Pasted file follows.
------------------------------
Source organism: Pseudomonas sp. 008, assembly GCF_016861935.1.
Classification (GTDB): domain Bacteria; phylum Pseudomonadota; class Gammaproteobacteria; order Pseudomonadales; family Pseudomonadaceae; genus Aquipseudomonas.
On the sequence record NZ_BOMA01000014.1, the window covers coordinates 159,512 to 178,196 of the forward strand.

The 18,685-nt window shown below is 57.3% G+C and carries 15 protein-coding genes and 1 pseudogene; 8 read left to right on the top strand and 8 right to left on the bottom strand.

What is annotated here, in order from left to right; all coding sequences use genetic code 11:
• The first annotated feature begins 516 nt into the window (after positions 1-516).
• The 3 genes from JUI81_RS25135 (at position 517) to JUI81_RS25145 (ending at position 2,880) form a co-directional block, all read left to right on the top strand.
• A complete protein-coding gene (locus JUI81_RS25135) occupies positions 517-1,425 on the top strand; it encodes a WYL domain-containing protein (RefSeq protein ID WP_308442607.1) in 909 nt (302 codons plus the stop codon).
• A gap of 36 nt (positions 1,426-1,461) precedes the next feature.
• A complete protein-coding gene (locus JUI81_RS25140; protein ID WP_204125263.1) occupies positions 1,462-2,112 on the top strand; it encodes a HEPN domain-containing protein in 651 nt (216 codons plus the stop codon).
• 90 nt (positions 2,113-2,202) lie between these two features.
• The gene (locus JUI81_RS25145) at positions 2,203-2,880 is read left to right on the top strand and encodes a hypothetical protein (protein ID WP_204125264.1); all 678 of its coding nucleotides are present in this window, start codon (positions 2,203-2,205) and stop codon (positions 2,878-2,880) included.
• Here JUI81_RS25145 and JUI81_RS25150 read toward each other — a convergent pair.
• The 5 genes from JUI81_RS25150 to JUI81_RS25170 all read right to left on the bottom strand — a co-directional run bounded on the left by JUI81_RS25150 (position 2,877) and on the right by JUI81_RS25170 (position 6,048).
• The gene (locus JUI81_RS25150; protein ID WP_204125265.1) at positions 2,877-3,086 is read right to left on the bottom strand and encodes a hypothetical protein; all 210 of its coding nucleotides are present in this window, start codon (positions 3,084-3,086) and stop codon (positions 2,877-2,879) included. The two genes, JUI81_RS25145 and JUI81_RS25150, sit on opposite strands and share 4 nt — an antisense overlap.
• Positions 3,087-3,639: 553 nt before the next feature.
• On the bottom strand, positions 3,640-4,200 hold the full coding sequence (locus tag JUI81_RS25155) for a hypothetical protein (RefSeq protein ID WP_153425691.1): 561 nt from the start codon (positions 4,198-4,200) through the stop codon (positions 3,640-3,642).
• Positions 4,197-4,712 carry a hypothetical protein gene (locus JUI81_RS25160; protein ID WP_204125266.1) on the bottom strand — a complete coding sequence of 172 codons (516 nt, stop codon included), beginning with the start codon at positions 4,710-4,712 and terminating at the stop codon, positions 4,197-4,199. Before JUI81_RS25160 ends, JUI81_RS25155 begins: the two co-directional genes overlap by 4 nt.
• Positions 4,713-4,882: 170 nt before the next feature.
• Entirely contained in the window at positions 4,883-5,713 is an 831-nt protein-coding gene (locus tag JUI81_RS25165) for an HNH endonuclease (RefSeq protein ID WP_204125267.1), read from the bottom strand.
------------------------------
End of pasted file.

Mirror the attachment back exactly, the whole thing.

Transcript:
Source organism: Pseudomonas sp. 008, assembly GCF_016861935.1.
Classification (GTDB): domain Bacteria; phylum Pseudomonadota; class Gammaproteobacteria; order Pseudomonadales; family Pseudomonadaceae; genus Aquipseudomonas.
On the sequence record NZ_BOMA01000014.1, the window covers coordinates 159,512 to 178,196 of the forward strand.

The 18,685-nt window shown below is 57.3% G+C and carries 15 protein-coding genes and 1 pseudogene; 8 read left to right on the top strand and 8 right to left on the bottom strand.

What is annotated here, in order from left to right; all coding sequences use genetic code 11:
• The first annotated feature begins 516 nt into the window (after positions 1-516).
• The 3 genes from JUI81_RS25135 (at position 517) to JUI81_RS25145 (ending at position 2,880) form a co-directional block, all read left to right on the top strand.
• A complete protein-coding gene (locus JUI81_RS25135) occupies positions 517-1,425 on the top strand; it encodes a WYL domain-containing protein (RefSeq protein ID WP_308442607.1) in 909 nt (302 codons plus the stop codon).
• A gap of 36 nt (positions 1,426-1,461) precedes the next feature.
• A complete protein-coding gene (locus JUI81_RS25140; protein ID WP_204125263.1) occupies positions 1,462-2,112 on the top strand; it encodes a HEPN domain-containing protein in 651 nt (216 codons plus the stop codon).
• 90 nt (positions 2,113-2,202) lie between these two features.
• The gene (locus JUI81_RS25145) at positions 2,203-2,880 is read left to right on the top strand and encodes a hypothetical protein (protein ID WP_204125264.1); all 678 of its coding nucleotides are present in this window, start codon (positions 2,203-2,205) and stop codon (positions 2,878-2,880) included.
• Here JUI81_RS25145 and JUI81_RS25150 read toward each other — a convergent pair.
• The 5 genes from JUI81_RS25150 to JUI81_RS25170 all read right to left on the bottom strand — a co-directional run bounded on the left by JUI81_RS25150 (position 2,877) and on the right by JUI81_RS25170 (position 6,048).
• The gene (locus JUI81_RS25150; protein ID WP_204125265.1) at positions 2,877-3,086 is read right to left on the bottom strand and encodes a hypothetical protein; all 210 of its coding nucleotides are present in this window, start codon (positions 3,084-3,086) and stop codon (positions 2,877-2,879) included. The two genes, JUI81_RS25145 and JUI81_RS25150, sit on opposite strands and share 4 nt — an antisense overlap.
• Positions 3,087-3,639: 553 nt before the next feature.
• On the bottom strand, positions 3,640-4,200 hold the full coding sequence (locus tag JUI81_RS25155) for a hypothetical protein (RefSeq protein ID WP_153425691.1): 561 nt from the start codon (positions 4,198-4,200) through the stop codon (positions 3,640-3,642).
• Positions 4,197-4,712 carry a hypothetical protein gene (locus JUI81_RS25160; protein ID WP_204125266.1) on the bottom strand — a complete coding sequence of 172 codons (516 nt, stop codon included), beginning with the start codon at positions 4,710-4,712 and terminating at the stop codon, positions 4,197-4,199. Before JUI81_RS25160 ends, JUI81_RS25155 begins: the two co-directional genes overlap by 4 nt.
• Positions 4,713-4,882: 170 nt before the next feature.
• Entirely contained in the window at positions 4,883-5,713 is an 831-nt protein-coding gene (locus tag JUI81_RS25165) for an HNH endonuclease (RefSeq protein ID WP_204125267.1), read from the bottom strand.